I play a game called “guess the crazy” as I sit in my shrink’s waiting room every Wednesday.
My appointment is at 1:00, every week. And she comes to get me at 1:05, every week. She takes lunch at 12:30 and I’ve gathered that her last few bites of pastrami sandwich take precedence over the first 5 minutes of my appointment, every week. Since I started coming ten weeks ago, that sandwich has cheated me out of 50 minutes, which may just be the 50 minutes I needed to figure out whatever the hell is wrong with me. But it doesn’t matter.
“Guess the Crazy” might be more interesting than emotional detachment issues anyway.
I assume others play this game as well. We all pay our dues in the warmly lit waiting room before each appointment, so the natural thought progression is to wonder why the others are here. Not that we are the type of breed to follow a natural thought progression, but still.
As I enter the office each week, I hope people assume it’s my first time. I try to walk with an unnatural pace as to suggest a nervousness that might not reveal how comfortable I’ve become with this place. I tell the lady at the check-in desk my full name, even though she knows it.
I walk back to the appointment room as my name is called with the air of a “first-timer.” Typically first timers are the easiest to spot, which, consequently, makes their temperament the easiest to imitate. It’s the way they carry that I-don’t-really-need-to-be-here look that gives them away. “Yeah, well, we didn’t think so either,” I want to say. Instead I just copy them.
And of course, at all times I avoid eye contact with those already in the waiting room. It’s the unwritten rule of the shrink’s office: do not look at anyone else. Until, of course, they are not looking at you. In which case you may look at them and assign the appropriate diagnosis based on their disposition. Hence, “Guess the Crazy.”
The only downside to the game is knowing that everyone else is playing it, too. I have a constant fear of what people might guess of me. I try not to look bi-polar or schizophrenic. Refrain from unwarranted outbursts. Do not respond to voices that others don’t hear. They’re typically the easiest disorders to avoid.
I wish people would assume it’s an eating disorder that brought me in. But I know they don’t. I can wear “slimming” black clothes all day but, as Shakira once said, my hips don’t lie. So that’s out.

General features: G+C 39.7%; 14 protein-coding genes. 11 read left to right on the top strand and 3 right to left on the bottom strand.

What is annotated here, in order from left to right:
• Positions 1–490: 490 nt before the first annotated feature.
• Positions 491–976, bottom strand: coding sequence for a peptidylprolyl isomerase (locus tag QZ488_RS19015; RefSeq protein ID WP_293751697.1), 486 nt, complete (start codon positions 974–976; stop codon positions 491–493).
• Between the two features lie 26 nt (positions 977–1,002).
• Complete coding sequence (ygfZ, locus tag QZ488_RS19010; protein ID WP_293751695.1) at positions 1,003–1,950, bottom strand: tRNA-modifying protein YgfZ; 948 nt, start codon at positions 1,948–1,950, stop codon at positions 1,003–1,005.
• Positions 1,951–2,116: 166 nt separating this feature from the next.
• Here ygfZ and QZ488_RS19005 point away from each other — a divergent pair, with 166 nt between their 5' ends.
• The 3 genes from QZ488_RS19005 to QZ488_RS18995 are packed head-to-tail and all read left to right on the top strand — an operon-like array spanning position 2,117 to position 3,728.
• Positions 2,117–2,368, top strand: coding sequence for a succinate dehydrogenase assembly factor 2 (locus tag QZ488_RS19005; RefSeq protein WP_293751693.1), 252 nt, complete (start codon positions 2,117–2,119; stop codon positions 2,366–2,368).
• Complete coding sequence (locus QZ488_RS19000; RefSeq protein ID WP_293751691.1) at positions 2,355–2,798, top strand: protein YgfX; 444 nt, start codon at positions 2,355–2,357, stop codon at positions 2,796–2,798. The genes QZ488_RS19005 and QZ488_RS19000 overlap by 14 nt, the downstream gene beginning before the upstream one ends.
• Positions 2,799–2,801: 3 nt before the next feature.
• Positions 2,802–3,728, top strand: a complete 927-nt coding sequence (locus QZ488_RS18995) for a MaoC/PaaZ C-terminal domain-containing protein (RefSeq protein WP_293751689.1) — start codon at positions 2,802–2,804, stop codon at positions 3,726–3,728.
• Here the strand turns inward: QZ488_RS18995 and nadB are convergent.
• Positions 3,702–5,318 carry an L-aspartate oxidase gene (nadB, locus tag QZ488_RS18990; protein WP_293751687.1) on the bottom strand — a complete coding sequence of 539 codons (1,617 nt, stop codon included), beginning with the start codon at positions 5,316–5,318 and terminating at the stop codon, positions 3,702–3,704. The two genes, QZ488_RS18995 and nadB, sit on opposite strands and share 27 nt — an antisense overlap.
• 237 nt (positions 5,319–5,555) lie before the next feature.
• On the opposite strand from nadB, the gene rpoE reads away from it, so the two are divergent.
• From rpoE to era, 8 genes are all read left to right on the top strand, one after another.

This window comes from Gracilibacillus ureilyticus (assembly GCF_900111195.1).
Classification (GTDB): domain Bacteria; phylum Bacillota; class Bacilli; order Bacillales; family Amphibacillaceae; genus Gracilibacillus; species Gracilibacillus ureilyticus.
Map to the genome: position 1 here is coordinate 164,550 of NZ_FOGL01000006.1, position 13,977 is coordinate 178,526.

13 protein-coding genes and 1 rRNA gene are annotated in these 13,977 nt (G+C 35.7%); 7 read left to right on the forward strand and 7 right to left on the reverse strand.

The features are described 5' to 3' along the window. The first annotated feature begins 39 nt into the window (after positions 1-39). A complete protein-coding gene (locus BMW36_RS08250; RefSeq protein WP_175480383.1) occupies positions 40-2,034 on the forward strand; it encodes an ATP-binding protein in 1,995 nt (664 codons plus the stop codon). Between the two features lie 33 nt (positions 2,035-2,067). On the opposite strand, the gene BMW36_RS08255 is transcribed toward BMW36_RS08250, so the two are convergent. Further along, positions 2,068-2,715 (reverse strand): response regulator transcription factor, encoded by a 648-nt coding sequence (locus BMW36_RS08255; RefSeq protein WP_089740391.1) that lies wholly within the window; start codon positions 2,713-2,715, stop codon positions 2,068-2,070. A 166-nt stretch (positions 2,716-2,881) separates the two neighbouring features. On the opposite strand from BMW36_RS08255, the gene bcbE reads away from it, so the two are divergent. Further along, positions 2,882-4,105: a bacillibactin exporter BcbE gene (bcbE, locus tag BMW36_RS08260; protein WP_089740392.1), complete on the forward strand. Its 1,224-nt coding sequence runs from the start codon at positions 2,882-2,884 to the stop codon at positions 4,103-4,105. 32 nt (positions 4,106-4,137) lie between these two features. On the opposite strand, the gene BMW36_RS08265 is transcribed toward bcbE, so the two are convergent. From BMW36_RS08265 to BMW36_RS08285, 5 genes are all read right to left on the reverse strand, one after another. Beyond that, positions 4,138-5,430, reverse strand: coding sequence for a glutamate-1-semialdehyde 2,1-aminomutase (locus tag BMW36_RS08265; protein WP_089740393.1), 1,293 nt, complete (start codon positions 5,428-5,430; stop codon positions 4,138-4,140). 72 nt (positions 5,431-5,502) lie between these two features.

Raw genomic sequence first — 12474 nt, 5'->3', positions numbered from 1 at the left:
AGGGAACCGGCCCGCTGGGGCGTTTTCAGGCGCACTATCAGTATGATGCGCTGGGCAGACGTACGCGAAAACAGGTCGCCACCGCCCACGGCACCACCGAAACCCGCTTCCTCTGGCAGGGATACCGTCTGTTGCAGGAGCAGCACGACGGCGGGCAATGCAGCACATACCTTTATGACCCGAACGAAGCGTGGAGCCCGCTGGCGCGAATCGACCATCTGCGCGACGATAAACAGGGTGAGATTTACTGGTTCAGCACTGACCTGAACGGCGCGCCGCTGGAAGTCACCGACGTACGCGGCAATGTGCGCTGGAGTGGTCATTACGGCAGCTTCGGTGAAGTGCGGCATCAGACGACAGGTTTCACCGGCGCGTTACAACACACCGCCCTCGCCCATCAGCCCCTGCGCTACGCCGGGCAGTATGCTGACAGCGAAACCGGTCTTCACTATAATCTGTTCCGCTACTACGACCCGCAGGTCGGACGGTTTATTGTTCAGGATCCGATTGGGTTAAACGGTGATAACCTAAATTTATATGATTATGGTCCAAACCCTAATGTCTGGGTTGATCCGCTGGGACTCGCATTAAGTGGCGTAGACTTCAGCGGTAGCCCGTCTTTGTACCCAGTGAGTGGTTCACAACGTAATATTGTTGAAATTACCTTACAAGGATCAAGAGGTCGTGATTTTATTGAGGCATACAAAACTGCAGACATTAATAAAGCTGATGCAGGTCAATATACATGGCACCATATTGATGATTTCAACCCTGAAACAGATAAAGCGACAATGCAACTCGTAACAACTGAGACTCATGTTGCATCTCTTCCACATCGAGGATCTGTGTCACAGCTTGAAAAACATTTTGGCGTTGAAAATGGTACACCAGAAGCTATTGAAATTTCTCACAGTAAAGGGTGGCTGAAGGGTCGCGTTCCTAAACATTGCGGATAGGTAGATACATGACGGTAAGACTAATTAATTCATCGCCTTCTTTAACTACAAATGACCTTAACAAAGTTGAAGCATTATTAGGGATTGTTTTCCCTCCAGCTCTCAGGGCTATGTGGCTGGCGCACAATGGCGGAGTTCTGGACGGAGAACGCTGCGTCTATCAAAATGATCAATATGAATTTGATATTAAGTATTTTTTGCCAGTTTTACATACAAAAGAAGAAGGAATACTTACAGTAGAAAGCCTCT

I think I probably look like the anxiety type. That’s kind of the catch-all for the people that are hard to diagnose. Both, I think, for this game and for the shrinks. If you’ve got issues and the professionals can’t find a name for it…its anxiety. If you don’t fit the profile for any other characters in this game…its anxiety.
But I wish I didn’t look like that. I hate to be so unoriginal.
Sometimes I wonder what would happen if I just told those in the waiting room my diagnosis as I walked in. Partly, to say it out loud because apparently that’s part of the “healing process.” Mostly, just to ruin their game.
“It’s emotional detachment, not anxiety, but nice try.”
Or I could wait until I leave the appointment. Yelling as I walk back through the waiting room, “I’m emotionally unavailable!” I wonder if they’d think I’d had a major breakthrough that day. Maybe that would give them some hope for their appointment. And knock out that haughty attitude of any first-timers in the room.
I’d never do that, though.
Instead I sit here quietly flipping through a magazine and making diagnosis from efficient, darting glances. Stealth is key in the game. Otherwise, those darting glances can be misconstrued as mania or cyclothymia and you can’t give people the wrong impression about yourself. That’d be cheating. Everyone deserves a fair chance at diagnosing you.
Unless, of course, you’re me and you fake people out with the famous first-timer move. But that doesn’t count. I suppose in that sense the game is all about deceit, unless you can tell someone else is being deceitful, in which case they are cheaters and probably have anxiety so they’re not really fun to play with anyway.
I bet I look depressed. Not the type of depressed that sits hunched over in the waiting room and leaves in tears, but the type that tries too hard to not look depressed so it’s very obvious that that is what they are – the type to flip through a magazine and try not to wonder why pastrami is so much more important.
Yeah, I probably look depressed.
I’d rather look anorexic, though.